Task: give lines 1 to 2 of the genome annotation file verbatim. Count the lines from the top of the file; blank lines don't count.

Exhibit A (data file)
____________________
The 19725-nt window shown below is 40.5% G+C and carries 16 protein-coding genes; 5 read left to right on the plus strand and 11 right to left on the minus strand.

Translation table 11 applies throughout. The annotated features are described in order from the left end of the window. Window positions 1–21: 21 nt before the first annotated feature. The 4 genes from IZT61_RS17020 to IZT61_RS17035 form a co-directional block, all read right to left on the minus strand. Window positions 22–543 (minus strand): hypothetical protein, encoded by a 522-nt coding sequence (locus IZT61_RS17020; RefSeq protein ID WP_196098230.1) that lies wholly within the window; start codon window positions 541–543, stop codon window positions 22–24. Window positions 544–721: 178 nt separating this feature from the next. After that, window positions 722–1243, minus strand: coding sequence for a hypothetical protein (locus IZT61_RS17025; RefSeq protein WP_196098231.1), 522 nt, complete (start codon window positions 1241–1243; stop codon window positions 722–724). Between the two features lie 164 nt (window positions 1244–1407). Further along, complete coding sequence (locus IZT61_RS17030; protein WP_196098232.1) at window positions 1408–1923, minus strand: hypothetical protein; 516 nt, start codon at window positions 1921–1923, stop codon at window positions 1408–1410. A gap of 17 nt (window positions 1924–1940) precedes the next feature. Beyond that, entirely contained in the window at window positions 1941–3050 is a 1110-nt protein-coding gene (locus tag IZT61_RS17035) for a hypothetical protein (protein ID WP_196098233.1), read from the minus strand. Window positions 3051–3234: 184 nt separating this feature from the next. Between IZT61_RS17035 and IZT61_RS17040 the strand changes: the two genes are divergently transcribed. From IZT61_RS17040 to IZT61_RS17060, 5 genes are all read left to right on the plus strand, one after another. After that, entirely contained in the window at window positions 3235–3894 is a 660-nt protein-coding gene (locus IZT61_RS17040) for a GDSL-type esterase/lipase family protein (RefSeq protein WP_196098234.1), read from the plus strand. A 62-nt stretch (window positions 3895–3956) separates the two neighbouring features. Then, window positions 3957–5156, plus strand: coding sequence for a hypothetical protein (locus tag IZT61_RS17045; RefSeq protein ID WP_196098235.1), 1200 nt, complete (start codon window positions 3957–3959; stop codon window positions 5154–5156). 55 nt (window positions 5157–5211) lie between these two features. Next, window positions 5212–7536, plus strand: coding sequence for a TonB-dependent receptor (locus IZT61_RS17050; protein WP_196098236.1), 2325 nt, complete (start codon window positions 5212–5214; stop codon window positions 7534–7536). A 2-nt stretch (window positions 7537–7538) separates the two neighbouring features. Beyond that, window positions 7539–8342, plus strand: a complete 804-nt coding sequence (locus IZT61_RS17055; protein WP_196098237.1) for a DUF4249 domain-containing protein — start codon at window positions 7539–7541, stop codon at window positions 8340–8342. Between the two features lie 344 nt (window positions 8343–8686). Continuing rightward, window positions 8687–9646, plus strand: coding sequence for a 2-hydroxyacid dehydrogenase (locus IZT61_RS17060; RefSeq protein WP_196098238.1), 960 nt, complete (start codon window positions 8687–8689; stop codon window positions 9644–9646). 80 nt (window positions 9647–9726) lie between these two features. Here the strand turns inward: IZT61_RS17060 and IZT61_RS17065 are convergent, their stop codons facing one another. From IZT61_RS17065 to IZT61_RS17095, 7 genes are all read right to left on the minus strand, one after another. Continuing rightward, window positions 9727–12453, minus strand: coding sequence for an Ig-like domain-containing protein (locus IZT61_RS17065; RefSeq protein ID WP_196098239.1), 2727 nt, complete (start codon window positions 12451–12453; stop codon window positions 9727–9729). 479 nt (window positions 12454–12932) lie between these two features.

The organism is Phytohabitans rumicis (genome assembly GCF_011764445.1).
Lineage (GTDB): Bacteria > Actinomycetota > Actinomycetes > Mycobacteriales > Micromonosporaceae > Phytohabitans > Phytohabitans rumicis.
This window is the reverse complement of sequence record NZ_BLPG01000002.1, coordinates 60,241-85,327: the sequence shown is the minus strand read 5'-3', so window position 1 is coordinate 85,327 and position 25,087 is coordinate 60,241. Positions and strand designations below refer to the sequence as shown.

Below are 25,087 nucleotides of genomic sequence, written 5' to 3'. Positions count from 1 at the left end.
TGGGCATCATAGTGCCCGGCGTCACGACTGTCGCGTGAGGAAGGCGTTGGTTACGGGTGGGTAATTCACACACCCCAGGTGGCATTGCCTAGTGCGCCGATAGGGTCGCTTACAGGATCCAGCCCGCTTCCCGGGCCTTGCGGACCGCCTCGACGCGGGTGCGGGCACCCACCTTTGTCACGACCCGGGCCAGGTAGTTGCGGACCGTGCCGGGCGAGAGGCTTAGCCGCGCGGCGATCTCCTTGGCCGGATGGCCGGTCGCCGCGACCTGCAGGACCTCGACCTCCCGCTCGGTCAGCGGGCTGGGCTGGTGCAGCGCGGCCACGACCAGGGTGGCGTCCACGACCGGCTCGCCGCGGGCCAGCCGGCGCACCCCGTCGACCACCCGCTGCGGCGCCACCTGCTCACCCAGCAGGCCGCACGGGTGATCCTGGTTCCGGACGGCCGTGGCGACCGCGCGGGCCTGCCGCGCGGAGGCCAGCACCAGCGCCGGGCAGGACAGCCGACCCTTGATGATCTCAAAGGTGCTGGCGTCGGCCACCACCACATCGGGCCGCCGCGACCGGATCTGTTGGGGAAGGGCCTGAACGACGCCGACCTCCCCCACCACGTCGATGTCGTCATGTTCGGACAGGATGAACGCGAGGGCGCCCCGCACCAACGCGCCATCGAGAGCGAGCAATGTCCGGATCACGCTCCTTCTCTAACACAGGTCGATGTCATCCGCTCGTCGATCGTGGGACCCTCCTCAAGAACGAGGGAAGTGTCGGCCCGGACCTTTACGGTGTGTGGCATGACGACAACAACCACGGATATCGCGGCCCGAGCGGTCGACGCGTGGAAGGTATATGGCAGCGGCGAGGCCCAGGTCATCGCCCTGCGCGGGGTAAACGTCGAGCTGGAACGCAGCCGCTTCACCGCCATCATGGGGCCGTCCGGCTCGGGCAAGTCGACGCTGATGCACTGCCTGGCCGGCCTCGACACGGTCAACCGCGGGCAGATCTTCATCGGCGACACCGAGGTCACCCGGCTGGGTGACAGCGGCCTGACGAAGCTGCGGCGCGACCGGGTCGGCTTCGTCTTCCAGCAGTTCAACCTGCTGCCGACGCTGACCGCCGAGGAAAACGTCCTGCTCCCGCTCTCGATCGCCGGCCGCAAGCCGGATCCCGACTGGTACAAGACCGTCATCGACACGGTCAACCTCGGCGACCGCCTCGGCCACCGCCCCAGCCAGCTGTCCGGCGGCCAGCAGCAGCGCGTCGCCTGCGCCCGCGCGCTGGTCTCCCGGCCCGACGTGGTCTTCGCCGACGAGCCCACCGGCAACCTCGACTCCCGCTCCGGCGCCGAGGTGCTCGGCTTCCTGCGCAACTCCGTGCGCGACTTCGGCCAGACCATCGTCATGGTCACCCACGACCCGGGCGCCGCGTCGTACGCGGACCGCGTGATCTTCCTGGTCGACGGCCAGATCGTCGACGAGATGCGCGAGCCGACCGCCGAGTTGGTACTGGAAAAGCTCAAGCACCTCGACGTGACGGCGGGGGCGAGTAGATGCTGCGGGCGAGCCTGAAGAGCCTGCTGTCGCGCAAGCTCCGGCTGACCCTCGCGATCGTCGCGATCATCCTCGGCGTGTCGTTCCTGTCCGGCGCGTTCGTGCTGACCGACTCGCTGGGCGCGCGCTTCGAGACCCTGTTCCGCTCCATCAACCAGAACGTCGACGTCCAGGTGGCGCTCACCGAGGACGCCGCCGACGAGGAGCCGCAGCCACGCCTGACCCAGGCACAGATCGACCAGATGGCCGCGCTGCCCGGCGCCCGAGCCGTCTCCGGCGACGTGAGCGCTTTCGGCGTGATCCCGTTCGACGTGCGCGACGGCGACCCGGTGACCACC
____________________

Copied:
The 19725-nt window shown below is 40.5% G+C and carries 16 protein-coding genes; 5 read left to right on the plus strand and 11 right to left on the minus strand.

Translation table 11 applies throughout. The annotated features are described in order from the left end of the window. Window positions 1–21: 21 nt before the first annotated feature. The 4 genes from IZT61_RS17020 to IZT61_RS17035 form a co-directional block, all read right to left on the minus strand. Window positions 22–543 (minus strand): hypothetical protein, encoded by a 522-nt coding sequence (locus IZT61_RS17020; RefSeq protein ID WP_196098230.1) that lies wholly within the window; start codon window positions 541–543, stop codon window positions 22–24. Window positions 544–721: 178 nt separating this feature from the next. After that, window positions 722–1243, minus strand: coding sequence for a hypothetical protein (locus IZT61_RS17025; RefSeq protein WP_196098231.1), 522 nt, complete (start codon window positions 1241–1243; stop codon window positions 722–724). Between the two features lie 164 nt (window positions 1244–1407). Further along, complete coding sequence (locus IZT61_RS17030; protein WP_196098232.1) at window positions 1408–1923, minus strand: hypothetical protein; 516 nt, start codon at window positions 1921–1923, stop codon at window positions 1408–1410. A gap of 17 nt (window positions 1924–1940) precedes the next feature. Beyond that, entirely contained in the window at window positions 1941–3050 is a 1110-nt protein-coding gene (locus tag IZT61_RS17035) for a hypothetical protein (protein ID WP_196098233.1), read from the minus strand. Window positions 3051–3234: 184 nt separating this feature from the next. Between IZT61_RS17035 and IZT61_RS17040 the strand changes: the two genes are divergently transcribed. From IZT61_RS17040 to IZT61_RS17060, 5 genes are all read left to right on the plus strand, one after another. After that, entirely contained in the window at window positions 3235–3894 is a 660-nt protein-coding gene (locus IZT61_RS17040) for a GDSL-type esterase/lipase family protein (RefSeq protein WP_196098234.1), read from the plus strand. A 62-nt stretch (window positions 3895–3956) separates the two neighbouring features. Then, window positions 3957–5156, plus strand: coding sequence for a hypothetical protein (locus tag IZT61_RS17045; RefSeq protein ID WP_196098235.1), 1200 nt, complete (start codon window positions 3957–3959; stop codon window positions 5154–5156). 55 nt (window positions 5157–5211) lie between these two features. Next, window positions 5212–7536, plus strand: coding sequence for a TonB-dependent receptor (locus IZT61_RS17050; protein WP_196098236.1), 2325 nt, complete (start codon window positions 5212–5214; stop codon window positions 7534–7536). A 2-nt stretch (window positions 7537–7538) separates the two neighbouring features. Beyond that, window positions 7539–8342, plus strand: a complete 804-nt coding sequence (locus IZT61_RS17055; protein WP_196098237.1) for a DUF4249 domain-containing protein — start codon at window positions 7539–7541, stop codon at window positions 8340–8342. Between the two features lie 344 nt (window positions 8343–8686). Continuing rightward, window positions 8687–9646, plus strand: coding sequence for a 2-hydroxyacid dehydrogenase (locus IZT61_RS17060; RefSeq protein WP_196098238.1), 960 nt, complete (start codon window positions 8687–8689; stop codon window positions 9644–9646). 80 nt (window positions 9647–9726) lie between these two features. Here the strand turns inward: IZT61_RS17060 and IZT61_RS17065 are convergent, their stop codons facing one another. From IZT61_RS17065 to IZT61_RS17095, 7 genes are all read right to left on the minus strand, one after another. Continuing rightward, window positions 9727–12453, minus strand: coding sequence for an Ig-like domain-containing protein (locus IZT61_RS17065; RefSeq protein ID WP_196098239.1), 2727 nt, complete (start codon window positions 12451–12453; stop codon window positions 9727–9729). 479 nt (window positions 12454–12932) lie between these two features.